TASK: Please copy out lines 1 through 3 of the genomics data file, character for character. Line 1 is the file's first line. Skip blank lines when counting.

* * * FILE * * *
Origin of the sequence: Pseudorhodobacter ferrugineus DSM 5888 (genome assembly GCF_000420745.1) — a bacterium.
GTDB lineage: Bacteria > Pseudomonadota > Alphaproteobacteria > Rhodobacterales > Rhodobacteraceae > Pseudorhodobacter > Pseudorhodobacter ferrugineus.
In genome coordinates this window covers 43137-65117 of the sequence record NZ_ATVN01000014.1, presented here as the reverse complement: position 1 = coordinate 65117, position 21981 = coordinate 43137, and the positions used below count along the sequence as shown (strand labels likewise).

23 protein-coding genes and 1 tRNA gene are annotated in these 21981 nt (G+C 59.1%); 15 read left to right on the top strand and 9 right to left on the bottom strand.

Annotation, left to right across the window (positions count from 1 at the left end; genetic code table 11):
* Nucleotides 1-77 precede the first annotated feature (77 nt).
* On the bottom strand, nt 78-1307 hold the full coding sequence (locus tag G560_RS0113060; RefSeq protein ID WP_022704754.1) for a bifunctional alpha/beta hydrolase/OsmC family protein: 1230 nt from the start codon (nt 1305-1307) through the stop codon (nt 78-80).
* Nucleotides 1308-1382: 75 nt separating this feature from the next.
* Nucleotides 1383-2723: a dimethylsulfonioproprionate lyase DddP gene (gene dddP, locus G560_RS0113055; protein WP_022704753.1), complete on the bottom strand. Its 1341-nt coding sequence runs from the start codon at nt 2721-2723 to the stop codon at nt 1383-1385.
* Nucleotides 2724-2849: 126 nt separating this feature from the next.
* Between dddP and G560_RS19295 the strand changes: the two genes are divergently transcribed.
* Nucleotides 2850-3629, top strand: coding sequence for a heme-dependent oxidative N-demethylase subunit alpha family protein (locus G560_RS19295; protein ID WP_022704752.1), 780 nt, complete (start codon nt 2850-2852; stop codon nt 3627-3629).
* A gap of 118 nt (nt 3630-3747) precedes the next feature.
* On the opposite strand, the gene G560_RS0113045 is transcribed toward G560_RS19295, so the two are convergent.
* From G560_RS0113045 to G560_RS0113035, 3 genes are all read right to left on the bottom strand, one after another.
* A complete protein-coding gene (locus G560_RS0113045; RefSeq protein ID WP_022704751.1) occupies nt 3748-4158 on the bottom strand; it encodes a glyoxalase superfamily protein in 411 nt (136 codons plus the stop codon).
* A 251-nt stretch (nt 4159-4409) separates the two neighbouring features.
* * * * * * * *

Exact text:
Origin of the sequence: Pseudorhodobacter ferrugineus DSM 5888 (genome assembly GCF_000420745.1) — a bacterium.
GTDB lineage: Bacteria > Pseudomonadota > Alphaproteobacteria > Rhodobacterales > Rhodobacteraceae > Pseudorhodobacter > Pseudorhodobacter ferrugineus.
In genome coordinates this window covers 43137-65117 of the sequence record NZ_ATVN01000014.1, presented here as the reverse complement: position 1 = coordinate 65117, position 21981 = coordinate 43137, and the positions used below count along the sequence as shown (strand labels likewise).